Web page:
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[netCDF #LFV-605873]: netcdf "64-bit offset" with compression

Hi Brian,

> I am running the CESM model, and is generating quite a lot of output
> data. So I used nccopy to compress the output files (deflate/compression
> level 1), which worked flawlessly and reduced the size to ~50%. However,
> the original format was "64-bit offset" and by compressing it it is only
> possible to have "netCDF4 classic" or "netCDF4".
> I then realised that all my plotting routines slowed way down (factor
> 10+), and doing some testing I found out that it wasn't the compression
> (slowdown with uncompressed netCDF4 format as well), but the change from
> "64-bit offset".
> So my questions are:
> 1: Are there any reasons that "64-bit offset" cannot be compressed?

Yes, compression requires chunking (also known as "multidimensional
tiling"), which is supported in the two netCDF-4 formats.  The
netCDF-4 formats use the HDF5 library and storage to implement
chunking and compression.

Without chunking, it would be necessary to uncompress an entire file
even to access only a small subset of datad.  Each chunk is a
separate unit of compression and uncompression, so only the chunks
containing data to be accessed need to be uncompressed.

> 2: Is there an inherent reason that "netCDF4" format is slower than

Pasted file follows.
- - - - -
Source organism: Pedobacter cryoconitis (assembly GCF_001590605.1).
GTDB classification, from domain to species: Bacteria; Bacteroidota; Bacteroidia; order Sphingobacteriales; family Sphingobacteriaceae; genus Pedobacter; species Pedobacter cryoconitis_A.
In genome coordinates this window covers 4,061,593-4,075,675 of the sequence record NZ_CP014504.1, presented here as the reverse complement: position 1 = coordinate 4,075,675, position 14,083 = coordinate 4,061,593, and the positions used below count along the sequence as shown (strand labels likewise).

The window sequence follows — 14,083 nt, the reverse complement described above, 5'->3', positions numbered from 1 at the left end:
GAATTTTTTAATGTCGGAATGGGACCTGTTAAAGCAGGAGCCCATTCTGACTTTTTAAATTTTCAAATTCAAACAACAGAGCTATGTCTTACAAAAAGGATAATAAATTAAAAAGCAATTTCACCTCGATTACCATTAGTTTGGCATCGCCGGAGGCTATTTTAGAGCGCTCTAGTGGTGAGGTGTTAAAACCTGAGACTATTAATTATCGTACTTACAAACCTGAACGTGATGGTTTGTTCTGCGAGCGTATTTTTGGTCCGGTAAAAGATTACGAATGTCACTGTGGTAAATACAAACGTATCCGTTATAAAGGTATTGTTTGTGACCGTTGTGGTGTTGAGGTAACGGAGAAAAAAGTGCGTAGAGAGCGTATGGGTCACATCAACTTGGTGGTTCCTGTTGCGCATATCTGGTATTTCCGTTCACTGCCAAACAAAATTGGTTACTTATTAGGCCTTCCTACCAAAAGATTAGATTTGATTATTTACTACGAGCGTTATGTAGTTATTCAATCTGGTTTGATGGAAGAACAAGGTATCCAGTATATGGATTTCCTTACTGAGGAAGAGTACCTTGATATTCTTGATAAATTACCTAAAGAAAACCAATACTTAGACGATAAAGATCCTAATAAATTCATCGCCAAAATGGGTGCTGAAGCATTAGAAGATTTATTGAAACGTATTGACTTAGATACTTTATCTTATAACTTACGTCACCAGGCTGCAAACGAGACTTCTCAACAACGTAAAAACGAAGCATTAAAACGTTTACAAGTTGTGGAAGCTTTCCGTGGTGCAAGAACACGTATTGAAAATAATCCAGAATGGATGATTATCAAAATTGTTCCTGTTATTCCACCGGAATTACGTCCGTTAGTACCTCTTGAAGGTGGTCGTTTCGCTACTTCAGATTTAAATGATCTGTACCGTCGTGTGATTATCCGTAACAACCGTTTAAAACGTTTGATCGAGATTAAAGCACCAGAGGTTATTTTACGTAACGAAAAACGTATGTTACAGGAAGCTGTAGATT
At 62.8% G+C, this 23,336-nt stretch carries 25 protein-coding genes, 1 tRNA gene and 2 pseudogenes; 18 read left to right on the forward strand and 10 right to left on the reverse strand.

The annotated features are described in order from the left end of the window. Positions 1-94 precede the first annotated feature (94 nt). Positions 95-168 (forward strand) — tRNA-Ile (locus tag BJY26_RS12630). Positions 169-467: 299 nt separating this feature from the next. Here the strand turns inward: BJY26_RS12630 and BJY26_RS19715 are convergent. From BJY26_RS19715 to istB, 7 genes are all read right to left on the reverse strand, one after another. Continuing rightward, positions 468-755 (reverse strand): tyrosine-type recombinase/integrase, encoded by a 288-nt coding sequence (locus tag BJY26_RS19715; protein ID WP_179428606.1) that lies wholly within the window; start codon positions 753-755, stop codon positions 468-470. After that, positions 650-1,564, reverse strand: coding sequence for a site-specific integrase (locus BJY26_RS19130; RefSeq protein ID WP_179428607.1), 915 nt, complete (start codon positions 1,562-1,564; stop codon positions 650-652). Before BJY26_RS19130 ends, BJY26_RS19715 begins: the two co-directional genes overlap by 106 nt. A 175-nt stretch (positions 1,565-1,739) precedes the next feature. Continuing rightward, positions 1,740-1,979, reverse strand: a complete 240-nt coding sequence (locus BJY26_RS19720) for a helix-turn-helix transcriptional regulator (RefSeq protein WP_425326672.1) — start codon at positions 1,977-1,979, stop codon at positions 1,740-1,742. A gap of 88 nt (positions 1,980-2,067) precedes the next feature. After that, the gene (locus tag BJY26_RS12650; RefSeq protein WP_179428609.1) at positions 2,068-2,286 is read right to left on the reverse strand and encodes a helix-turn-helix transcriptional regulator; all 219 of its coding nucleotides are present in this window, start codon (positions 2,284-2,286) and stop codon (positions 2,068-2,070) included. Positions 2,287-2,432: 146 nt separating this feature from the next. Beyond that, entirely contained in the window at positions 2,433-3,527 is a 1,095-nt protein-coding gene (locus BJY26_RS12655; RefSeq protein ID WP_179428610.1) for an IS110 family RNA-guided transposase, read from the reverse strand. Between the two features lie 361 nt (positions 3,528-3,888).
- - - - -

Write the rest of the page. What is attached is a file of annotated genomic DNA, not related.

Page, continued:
> "64-bit offset" or can it be some system specifics on my servers.

Accessing data from the HDF5-based netCDF-4 format can be either
slower or faster than the netCDF-3 classic or 64-bit offset formats,
depending on the pattern of access and details of how the data is
stored in the HDF5 format.

Specifically, if you use an unlimited (record) dimension or 
compression, the data must be chunked in the HDF5 file.  Specifying 
the shapes and sizes of chunks to match common patterns of how the 
data will be accessed is important for tuning the efficiency of 
access in HDF5 files.  It's also important to provide enough chunk 
cache that chunks you are accessing repeatedly stay in memory, 
avoiding an expensive disk read of a whole chunk if you need only 
a few values from the chunk.

If you aren't using the unlimited dimension in your output file, then
each variable's data will be stored contiguously, which avoids any
overhead related to chunking.  If you're seeing slow access
performance with contiguous data in netCDF-4 files, that's puzzling,
and we'd like to know more details.  You can get information about
storage (contiguous or chunked) and about chunk shapes by looking at
the output of "ncdump -h -s", to see the "Special Attributes" with
names beginning with "_".  Looking at that information might make it
clear whether the problem you're seeing is with bad chunk shapes or
sizes, which can happen with bad chunk shape defaults.

I've written 2 blogs about chunking and its performance implications
that might make these performance issues clearer:


The first also has a reference to an HDF5 white paper providing some
guidance to chunking and performance.  The nccopy utility can be used
to "rechunk" data or even "dechunk" it to convert unlimited dimensions 
to fixed size and make the storage of every variable contiguous, but 
then you can't compress the data (compressed data must use chunking).


Russ Rew                                         UCAR Unidata Program
address@hidden                      http://www.unidata.ucar.edu

Ticket Details
Ticket ID: LFV-605873
Department: Support netCDF
Priority: Normal
Status: Closed

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